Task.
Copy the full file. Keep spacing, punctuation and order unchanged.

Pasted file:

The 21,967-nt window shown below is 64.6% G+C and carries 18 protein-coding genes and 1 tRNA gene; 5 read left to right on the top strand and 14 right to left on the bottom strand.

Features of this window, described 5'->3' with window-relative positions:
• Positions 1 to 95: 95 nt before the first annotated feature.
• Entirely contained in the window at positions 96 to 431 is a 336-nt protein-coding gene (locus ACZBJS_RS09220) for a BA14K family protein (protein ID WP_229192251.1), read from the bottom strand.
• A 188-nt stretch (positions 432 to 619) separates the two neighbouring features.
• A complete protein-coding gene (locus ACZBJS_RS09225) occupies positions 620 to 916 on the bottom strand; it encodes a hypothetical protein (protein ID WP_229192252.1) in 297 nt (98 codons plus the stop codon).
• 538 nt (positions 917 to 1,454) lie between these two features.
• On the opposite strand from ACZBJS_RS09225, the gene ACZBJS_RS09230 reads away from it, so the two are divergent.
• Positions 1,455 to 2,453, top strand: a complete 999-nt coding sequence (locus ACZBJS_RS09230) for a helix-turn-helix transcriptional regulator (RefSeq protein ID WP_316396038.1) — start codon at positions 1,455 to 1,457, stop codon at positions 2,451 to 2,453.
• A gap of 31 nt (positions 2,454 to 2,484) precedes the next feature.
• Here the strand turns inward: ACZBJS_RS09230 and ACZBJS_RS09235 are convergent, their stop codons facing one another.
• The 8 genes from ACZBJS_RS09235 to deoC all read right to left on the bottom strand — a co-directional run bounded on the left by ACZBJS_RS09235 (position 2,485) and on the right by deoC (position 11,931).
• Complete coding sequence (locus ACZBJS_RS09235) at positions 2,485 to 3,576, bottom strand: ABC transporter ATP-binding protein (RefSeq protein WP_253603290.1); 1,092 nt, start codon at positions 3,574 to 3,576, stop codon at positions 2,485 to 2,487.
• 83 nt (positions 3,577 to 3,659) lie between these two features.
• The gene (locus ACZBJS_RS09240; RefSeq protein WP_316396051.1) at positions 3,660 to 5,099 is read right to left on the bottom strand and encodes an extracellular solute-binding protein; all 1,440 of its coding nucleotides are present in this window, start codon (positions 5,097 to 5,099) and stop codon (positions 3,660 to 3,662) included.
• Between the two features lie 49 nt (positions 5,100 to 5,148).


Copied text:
The 21,967-nt window shown below is 64.6% G+C and carries 18 protein-coding genes and 1 tRNA gene; 5 read left to right on the top strand and 14 right to left on the bottom strand.

Features of this window, described 5'->3' with window-relative positions:
• Positions 1 to 95: 95 nt before the first annotated feature.
• Entirely contained in the window at positions 96 to 431 is a 336-nt protein-coding gene (locus ACZBJS_RS09220) for a BA14K family protein (protein ID WP_229192251.1), read from the bottom strand.
• A 188-nt stretch (positions 432 to 619) separates the two neighbouring features.
• A complete protein-coding gene (locus ACZBJS_RS09225) occupies positions 620 to 916 on the bottom strand; it encodes a hypothetical protein (protein ID WP_229192252.1) in 297 nt (98 codons plus the stop codon).
• 538 nt (positions 917 to 1,454) lie between these two features.
• On the opposite strand from ACZBJS_RS09225, the gene ACZBJS_RS09230 reads away from it, so the two are divergent.
• Positions 1,455 to 2,453, top strand: a complete 999-nt coding sequence (locus ACZBJS_RS09230) for a helix-turn-helix transcriptional regulator (RefSeq protein ID WP_316396038.1) — start codon at positions 1,455 to 1,457, stop codon at positions 2,451 to 2,453.
• A gap of 31 nt (positions 2,454 to 2,484) precedes the next feature.
• Here the strand turns inward: ACZBJS_RS09230 and ACZBJS_RS09235 are convergent, their stop codons facing one another.
• The 8 genes from ACZBJS_RS09235 to deoC all read right to left on the bottom strand — a co-directional run bounded on the left by ACZBJS_RS09235 (position 2,485) and on the right by deoC (position 11,931).
• Complete coding sequence (locus ACZBJS_RS09235) at positions 2,485 to 3,576, bottom strand: ABC transporter ATP-binding protein (RefSeq protein WP_253603290.1); 1,092 nt, start codon at positions 3,574 to 3,576, stop codon at positions 2,485 to 2,487.
• 83 nt (positions 3,577 to 3,659) lie between these two features.
• The gene (locus ACZBJS_RS09240; RefSeq protein WP_316396051.1) at positions 3,660 to 5,099 is read right to left on the bottom strand and encodes an extracellular solute-binding protein; all 1,440 of its coding nucleotides are present in this window, start codon (positions 5,097 to 5,099) and stop codon (positions 3,660 to 3,662) included.
• Between the two features lie 49 nt (positions 5,100 to 5,148).